tipped with an ivory button, one having four lobes and the other six, which give them a resemblance to a lotus flower. These lobes open under the pressure of the foot, and thus form a kind of fastening. Pattens of this kind are used only in the Indies. A European would find it very hard to wear them.
The separation of the great toe at the base is not special to the East Indians. M. Manouvrier has reproduced it on two drawings of the feet of Caribs on exhibition in the Jardin'd'acclimatation; but this author has not observed that the foot has any special part with this people as an organ of prehension. Among the numerous casts of feet in the museum of the Société d'Anthropologie are some very interesting impressions of the feet of Annamites, presented by M. Mondière. The separation on the foot of one of these Annamites, named Van, is very marked. It measures twelve Fig. 5.—The same, with the Toes spread out. millimetres at the base of the first and second toes, and forty-one millimetres, taking the middles of the nails as points of measurement, at the tips (Fig. 6). On the impression of the foot of another Annamite, named Thi-Finhi, the separation is less notable, but is still four millimetres at the base and forty-one millimetres at the ends; while a third impression, still by M. Mondière, shows a still different degree of separation. This separation has been noticed frequently among the Annamites, as well as the prehensile faculty of the foot. They therefore enjoy that property in common with the Indians.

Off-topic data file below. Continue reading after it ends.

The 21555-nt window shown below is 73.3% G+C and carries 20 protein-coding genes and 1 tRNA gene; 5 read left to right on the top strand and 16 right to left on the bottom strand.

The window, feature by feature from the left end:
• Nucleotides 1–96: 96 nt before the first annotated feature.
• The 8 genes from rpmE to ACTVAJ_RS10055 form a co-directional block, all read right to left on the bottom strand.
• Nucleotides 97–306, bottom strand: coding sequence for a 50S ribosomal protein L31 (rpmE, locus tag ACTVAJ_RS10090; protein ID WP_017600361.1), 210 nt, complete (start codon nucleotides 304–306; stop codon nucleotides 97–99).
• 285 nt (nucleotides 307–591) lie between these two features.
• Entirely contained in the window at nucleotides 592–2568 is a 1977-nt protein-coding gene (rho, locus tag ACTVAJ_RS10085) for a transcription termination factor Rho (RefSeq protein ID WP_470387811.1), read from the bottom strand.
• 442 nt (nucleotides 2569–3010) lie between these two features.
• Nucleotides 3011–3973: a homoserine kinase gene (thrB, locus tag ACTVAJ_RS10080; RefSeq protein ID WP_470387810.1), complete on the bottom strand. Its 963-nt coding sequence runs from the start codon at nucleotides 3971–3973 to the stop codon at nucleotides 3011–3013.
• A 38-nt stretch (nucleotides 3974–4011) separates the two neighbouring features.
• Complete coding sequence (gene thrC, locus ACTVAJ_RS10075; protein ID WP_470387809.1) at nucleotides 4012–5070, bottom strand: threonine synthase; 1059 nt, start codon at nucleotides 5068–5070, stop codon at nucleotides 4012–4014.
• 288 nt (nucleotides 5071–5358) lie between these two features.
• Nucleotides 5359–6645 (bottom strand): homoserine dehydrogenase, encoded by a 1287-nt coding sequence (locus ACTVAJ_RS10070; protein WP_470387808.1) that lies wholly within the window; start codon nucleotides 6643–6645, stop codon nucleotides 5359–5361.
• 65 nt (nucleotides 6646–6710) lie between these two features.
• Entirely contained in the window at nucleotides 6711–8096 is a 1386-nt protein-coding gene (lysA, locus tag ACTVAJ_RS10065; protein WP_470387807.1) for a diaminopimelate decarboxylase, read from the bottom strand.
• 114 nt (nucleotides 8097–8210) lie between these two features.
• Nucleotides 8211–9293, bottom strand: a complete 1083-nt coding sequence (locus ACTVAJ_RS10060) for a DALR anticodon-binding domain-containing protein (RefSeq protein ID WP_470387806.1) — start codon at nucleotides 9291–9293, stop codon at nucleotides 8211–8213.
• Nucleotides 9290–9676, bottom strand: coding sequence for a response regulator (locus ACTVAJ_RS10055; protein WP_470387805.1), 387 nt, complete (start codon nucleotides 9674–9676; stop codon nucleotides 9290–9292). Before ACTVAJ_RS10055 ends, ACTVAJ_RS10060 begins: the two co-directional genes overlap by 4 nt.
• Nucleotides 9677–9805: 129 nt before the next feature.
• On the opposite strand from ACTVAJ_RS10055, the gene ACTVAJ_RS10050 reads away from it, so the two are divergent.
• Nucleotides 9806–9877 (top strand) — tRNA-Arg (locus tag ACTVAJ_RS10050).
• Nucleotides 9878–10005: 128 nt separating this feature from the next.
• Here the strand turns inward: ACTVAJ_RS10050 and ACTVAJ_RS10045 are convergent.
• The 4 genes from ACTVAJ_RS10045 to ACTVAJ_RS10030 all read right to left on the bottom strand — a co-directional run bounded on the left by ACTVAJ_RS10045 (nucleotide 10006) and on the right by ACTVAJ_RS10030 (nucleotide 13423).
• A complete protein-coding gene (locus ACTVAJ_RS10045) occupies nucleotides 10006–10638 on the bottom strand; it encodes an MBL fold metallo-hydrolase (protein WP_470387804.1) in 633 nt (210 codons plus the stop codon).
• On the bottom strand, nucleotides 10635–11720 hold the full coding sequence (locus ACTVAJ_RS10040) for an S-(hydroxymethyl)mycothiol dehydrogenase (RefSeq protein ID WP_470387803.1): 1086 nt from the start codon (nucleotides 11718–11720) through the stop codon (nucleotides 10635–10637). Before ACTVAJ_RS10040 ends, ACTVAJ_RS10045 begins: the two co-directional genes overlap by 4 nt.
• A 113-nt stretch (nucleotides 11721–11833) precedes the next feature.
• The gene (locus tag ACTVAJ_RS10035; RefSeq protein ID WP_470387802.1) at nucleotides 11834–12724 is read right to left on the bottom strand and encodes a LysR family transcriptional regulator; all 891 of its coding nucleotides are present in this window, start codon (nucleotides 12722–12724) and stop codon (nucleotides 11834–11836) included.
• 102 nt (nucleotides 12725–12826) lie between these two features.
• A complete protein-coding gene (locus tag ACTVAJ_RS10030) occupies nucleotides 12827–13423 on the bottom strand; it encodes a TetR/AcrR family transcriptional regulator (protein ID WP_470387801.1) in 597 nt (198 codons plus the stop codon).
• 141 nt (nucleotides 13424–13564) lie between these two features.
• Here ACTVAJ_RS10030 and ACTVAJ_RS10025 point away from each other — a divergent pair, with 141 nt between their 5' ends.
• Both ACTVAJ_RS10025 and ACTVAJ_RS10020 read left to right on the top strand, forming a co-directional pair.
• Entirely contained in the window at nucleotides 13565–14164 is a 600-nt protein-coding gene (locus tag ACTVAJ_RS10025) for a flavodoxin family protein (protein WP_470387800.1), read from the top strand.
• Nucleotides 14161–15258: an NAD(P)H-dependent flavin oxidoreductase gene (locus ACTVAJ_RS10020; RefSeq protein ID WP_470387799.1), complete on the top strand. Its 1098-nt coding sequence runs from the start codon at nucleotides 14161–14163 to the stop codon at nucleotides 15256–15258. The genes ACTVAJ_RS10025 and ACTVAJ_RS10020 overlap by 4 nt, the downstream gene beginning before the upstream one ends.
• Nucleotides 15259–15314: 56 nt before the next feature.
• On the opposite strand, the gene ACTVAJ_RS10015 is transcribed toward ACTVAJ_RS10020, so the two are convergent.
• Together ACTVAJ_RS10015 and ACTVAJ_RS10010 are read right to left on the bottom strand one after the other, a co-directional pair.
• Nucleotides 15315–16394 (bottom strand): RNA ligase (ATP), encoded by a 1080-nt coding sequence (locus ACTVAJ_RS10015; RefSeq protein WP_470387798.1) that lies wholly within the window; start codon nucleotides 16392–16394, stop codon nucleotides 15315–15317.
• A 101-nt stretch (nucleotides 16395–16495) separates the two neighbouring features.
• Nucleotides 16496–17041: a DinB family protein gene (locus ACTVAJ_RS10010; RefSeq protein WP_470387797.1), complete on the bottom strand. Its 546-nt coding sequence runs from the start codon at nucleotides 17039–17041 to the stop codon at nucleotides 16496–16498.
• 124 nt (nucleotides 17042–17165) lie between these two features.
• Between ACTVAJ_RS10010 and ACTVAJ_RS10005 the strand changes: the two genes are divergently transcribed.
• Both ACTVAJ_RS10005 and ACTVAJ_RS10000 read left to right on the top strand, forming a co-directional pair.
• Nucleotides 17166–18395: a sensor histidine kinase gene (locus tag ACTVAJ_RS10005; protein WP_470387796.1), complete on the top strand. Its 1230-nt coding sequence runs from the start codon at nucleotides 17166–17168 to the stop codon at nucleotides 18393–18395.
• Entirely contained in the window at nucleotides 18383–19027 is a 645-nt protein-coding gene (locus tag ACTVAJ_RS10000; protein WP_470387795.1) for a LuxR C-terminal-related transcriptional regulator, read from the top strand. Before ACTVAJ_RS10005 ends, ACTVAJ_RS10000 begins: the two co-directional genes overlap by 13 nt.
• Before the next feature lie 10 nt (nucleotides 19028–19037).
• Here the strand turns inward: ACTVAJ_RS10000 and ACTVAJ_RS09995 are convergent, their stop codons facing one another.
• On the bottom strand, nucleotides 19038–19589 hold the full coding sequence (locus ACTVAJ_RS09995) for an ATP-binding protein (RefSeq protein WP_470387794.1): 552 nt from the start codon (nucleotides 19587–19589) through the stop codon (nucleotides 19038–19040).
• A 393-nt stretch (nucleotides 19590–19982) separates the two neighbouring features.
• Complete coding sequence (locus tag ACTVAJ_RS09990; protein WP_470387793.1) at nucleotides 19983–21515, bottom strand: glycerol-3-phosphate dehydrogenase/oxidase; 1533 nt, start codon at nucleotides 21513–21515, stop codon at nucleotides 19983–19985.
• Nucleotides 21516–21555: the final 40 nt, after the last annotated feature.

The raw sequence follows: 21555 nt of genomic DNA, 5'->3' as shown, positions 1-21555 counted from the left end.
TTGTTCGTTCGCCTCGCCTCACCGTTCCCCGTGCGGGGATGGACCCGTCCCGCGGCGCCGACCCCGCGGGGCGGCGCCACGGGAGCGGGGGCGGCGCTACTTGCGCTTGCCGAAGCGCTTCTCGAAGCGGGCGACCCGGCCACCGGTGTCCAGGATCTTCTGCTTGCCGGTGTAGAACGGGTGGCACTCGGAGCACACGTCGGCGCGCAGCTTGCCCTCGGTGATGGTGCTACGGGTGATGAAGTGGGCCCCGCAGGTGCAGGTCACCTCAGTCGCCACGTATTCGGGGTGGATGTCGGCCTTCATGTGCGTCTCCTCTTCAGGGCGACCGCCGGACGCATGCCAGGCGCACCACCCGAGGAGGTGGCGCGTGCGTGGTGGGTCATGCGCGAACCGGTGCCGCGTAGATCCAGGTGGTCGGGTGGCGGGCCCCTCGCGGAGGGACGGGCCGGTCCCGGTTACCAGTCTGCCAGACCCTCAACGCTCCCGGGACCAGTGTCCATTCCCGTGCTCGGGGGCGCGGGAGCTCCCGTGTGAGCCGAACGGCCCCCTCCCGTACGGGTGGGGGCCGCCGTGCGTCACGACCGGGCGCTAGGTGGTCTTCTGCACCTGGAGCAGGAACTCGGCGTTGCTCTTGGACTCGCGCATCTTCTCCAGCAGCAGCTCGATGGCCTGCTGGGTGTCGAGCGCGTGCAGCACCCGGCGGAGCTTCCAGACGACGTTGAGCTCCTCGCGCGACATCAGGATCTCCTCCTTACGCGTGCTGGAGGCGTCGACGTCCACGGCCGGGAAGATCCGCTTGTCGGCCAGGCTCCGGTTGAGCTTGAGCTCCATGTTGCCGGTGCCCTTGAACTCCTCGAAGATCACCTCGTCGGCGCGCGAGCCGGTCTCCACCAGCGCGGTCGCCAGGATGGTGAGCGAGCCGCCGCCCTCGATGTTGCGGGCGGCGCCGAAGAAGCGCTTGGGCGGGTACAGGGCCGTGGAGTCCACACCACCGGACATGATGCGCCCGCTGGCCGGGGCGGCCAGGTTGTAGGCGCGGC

It does not follow, however, that this faculty is common to all peoples that go barefooted, or even to all savages. There are at the museum castings of three feet of negroes in which nothing like it appears; an American Indian foot from the lower Amazon, the gift of Dr. Crevaux, also normal; two feet of young Bushmen, normal likewise; and thirteen feet of Fuegian men and women, normal. Only in the cast of the right foot of one young
- The pattens worn in China, Japan, and Burmah somewhat resemble these. They, too, can be seen in the Cluny Museum. Three of the specimens there were held to the foot by strings, one part of which was fixed to the shoe between the first and second toes, while the other part, passing over the back of the foot, ended in the side of the shoe. These sandals resemble those of the ancient Greeks and Romans, as we see them in works of art. The separation of the great toe from the others in Japanese stockings is explained by this construction. It is to enable the pattens to be put on. But the abduction force of the great toe is not utilized in these as it is in the Indian pattens. The shoe is held by strings to the sole of the foot.